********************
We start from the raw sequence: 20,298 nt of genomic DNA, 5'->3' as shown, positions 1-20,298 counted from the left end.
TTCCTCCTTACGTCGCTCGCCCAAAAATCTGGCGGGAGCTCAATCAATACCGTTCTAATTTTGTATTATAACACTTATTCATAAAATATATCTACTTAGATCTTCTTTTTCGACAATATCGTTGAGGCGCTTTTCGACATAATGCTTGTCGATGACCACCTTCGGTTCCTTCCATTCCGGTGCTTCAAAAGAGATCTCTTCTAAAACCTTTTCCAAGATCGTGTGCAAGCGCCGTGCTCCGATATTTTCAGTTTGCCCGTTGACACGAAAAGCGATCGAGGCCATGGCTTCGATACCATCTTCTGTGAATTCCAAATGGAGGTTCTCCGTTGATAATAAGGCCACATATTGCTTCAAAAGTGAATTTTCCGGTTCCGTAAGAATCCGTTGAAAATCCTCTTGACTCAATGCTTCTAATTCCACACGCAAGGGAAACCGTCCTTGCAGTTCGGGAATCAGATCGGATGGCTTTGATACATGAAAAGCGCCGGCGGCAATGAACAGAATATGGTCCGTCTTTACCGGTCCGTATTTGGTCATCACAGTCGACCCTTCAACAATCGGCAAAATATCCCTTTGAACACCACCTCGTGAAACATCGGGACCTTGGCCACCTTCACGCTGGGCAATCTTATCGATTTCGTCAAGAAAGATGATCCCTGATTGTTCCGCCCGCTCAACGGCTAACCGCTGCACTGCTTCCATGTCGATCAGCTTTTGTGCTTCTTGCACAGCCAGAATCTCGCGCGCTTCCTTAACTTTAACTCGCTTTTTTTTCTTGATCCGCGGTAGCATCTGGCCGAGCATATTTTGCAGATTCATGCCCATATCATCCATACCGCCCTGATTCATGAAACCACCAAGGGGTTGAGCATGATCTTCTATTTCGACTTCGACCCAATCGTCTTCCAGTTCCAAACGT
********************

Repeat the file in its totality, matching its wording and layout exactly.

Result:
We start from the raw sequence: 20,298 nt of genomic DNA, 5'->3' as shown, positions 1-20,298 counted from the left end.
TTCCTCCTTACGTCGCTCGCCCAAAAATCTGGCGGGAGCTCAATCAATACCGTTCTAATTTTGTATTATAACACTTATTCATAAAATATATCTACTTAGATCTTCTTTTTCGACAATATCGTTGAGGCGCTTTTCGACATAATGCTTGTCGATGACCACCTTCGGTTCCTTCCATTCCGGTGCTTCAAAAGAGATCTCTTCTAAAACCTTTTCCAAGATCGTGTGCAAGCGCCGTGCTCCGATATTTTCAGTTTGCCCGTTGACACGAAAAGCGATCGAGGCCATGGCTTCGATACCATCTTCTGTGAATTCCAAATGGAGGTTCTCCGTTGATAATAAGGCCACATATTGCTTCAAAAGTGAATTTTCCGGTTCCGTAAGAATCCGTTGAAAATCCTCTTGACTCAATGCTTCTAATTCCACACGCAAGGGAAACCGTCCTTGCAGTTCGGGAATCAGATCGGATGGCTTTGATACATGAAAAGCGCCGGCGGCAATGAACAGAATATGGTCCGTCTTTACCGGTCCGTATTTGGTCATCACAGTCGACCCTTCAACAATCGGCAAAATATCCCTTTGAACACCACCTCGTGAAACATCGGGACCTTGGCCACCTTCACGCTGGGCAATCTTATCGATTTCGTCAAGAAAGATGATCCCTGATTGTTCCGCCCGCTCAACGGCTAACCGCTGCACTGCTTCCATGTCGATCAGCTTTTGTGCTTCTTGCACAGCCAGAATCTCGCGCGCTTCCTTAACTTTAACTCGCTTTTTTTTCTTGATCCGCGGTAGCATCTGGCCGAGCATATTTTGCAGATTCATGCCCATATCATCCATACCGCCCTGATTCATGAAACCACCAAGGGGTTGAGCATGATCTTCTATTTCGACTTCGACCCAATCGTCTTCCAGTTCCAAACGT